e) The machining or cutting of firearms, e.g., threading of muzzles or muzzle brake installation requiring machining, that results in an enhanced capability;
f) Rechambering firearms through machining, cutting, or drilling;
g) Chambering, cutting, or threading barrel blanks; and
h) Blueprinting firearms by machining the barrel.
Yes, you heard right: the DDTC is protecting us from the terrible scourge of 19th-century technology known as drilling, tapping, and threading. Who knew that a simple drill press and lathe could produce such awful, high-tech, restricted capabilities such as -- and I shudder to say this aloud -- putting a scope on a rifle?

I don’t see how anyone can interpret this as anything less than an overt “fuck you” to the gun industry and to firearms owners who want to modify their rifles. Want to put a suppressor on your rifle? Hahahah, screw you, your gunsmith can’t thread the barrel unless he’s spent thousands to become ITAR compliant.

Now some of you may be wondering how, precisely, the Directorate of Defense Trade Controls has authority over gunsmiths in this regard. After all, wasn’t ITAR designed to prevent the export of guns and high-tech concepts? How could this possibly affect American citizens doing work for other American citizens domestically?

Again, put simply, ITAR has been given jurisdiction over things called “Defense articles”. How does one define a defense article? That would be in the second PDF I have attached in the notes, but the easy answer is “practically all guns are defense articles.”

The very first category says “Nonautomatic and semi-automatic firearms to caliber .50 inclusive”, which is… practically every gun we can own legally. But wait, it gets better! Further categories specify automatic weapons up to 50 cal, shotguns with a barrel less than 18”, sound and flash suppressors, riflescopes manufactured to military specifications (and most scopes these days are), and barrels, cylinders, frames and breech systems.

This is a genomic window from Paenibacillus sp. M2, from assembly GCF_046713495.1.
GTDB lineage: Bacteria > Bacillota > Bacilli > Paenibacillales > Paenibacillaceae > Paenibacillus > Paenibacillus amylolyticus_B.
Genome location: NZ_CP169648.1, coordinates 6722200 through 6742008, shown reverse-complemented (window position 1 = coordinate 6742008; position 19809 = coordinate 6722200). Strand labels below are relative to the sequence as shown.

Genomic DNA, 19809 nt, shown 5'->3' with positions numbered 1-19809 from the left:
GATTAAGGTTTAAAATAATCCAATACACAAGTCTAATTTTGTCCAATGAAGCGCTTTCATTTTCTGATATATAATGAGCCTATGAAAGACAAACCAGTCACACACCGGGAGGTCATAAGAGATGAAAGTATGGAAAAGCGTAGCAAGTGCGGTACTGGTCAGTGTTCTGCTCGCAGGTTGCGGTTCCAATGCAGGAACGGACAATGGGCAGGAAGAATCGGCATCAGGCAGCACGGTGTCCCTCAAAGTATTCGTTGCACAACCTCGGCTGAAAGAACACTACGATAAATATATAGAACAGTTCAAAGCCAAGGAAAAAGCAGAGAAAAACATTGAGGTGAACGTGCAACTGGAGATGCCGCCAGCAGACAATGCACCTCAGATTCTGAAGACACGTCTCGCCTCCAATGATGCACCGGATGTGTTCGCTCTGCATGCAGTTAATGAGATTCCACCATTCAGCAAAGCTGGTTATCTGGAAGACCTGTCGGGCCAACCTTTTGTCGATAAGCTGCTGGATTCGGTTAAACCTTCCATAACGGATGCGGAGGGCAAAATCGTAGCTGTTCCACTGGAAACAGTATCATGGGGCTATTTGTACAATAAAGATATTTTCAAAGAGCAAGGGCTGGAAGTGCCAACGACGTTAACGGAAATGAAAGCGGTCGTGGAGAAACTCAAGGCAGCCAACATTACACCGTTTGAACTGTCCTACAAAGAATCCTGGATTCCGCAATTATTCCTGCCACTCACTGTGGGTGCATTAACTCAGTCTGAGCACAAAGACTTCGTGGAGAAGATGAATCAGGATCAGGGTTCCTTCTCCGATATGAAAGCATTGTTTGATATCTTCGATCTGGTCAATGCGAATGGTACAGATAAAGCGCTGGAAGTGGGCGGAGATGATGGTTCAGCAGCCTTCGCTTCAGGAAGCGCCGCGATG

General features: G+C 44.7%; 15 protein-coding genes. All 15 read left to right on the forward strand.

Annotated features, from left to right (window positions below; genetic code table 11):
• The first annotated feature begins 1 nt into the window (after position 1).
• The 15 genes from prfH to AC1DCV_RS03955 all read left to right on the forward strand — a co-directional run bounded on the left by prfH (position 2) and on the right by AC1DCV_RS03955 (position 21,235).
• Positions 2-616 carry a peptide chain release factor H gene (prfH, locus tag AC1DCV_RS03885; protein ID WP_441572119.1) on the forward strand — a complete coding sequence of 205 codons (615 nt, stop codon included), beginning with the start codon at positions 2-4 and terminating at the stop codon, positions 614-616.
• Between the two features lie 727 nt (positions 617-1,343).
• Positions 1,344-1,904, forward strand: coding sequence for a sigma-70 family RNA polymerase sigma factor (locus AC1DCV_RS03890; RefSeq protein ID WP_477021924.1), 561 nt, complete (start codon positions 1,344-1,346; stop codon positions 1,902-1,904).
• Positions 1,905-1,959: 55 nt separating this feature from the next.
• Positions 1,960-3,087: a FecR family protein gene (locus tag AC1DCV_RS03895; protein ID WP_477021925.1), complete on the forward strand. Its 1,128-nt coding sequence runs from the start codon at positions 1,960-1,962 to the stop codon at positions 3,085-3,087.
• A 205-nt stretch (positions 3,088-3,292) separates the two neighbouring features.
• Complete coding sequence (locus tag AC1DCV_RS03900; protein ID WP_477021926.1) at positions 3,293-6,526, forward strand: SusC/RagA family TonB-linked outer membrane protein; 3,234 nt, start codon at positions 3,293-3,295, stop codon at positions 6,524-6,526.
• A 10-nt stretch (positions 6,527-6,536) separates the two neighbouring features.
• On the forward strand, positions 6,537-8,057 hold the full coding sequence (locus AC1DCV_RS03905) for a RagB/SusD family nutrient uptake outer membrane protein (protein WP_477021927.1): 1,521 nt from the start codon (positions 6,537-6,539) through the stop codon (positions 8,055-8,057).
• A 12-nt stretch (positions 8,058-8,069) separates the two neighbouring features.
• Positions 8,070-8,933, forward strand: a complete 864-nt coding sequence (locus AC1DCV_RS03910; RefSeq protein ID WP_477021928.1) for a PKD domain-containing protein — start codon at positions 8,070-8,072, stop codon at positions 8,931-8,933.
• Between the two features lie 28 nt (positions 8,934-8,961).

A regular pump-action shotgun might get a pass, except that there’s a category which states “Firearms or other weapons having a special military application regardless of caliber.” I’m pretty sure that the Army issues Mossberg 590s to its Military Police.

So, basically… all guns. And, of course, all the components and ammunition for the above.

Now, here’s what this means for you, based on my knowledge and understanding of what Mr. Blatt told me:
  • If you’re a gunsmith, you’re screwed unless you pay the ITAR registration. And even if you do, you have to wait until your forms are processed, which could take longer than 2 months if a bunch of people -- like, say, all the gunsmiths in the United States -- suddenly applied. 
  • If you want to have your gun modified by a gunsmith to take a suppressor, scope, have it re-chambered -- you’re going to have to wait until your gunsmith pays his tribute and is licensed. Otherwise, anything you have done to it will be illegal. I don’t know if YOU will get in trouble for that, but the gunsmith sure will. 
  • Fortunately, this is all for commercial enterprises. If you do this in your own garage with your own tools, you ought to be okay -- for now, at any rate. Likewise if you allow your buddy to use your tools. I’m not sure how the law would regard a buddy paying you in beer and/or pizza to mod your gun for him, but I wouldn’t risk it. 
  • Regular gunsmith repairs to a broken gun are fine, so long as they don’t involve the BLEEDING EDGE HIGH TECH PROCESSES known as cutting, threading, drilling and tapping…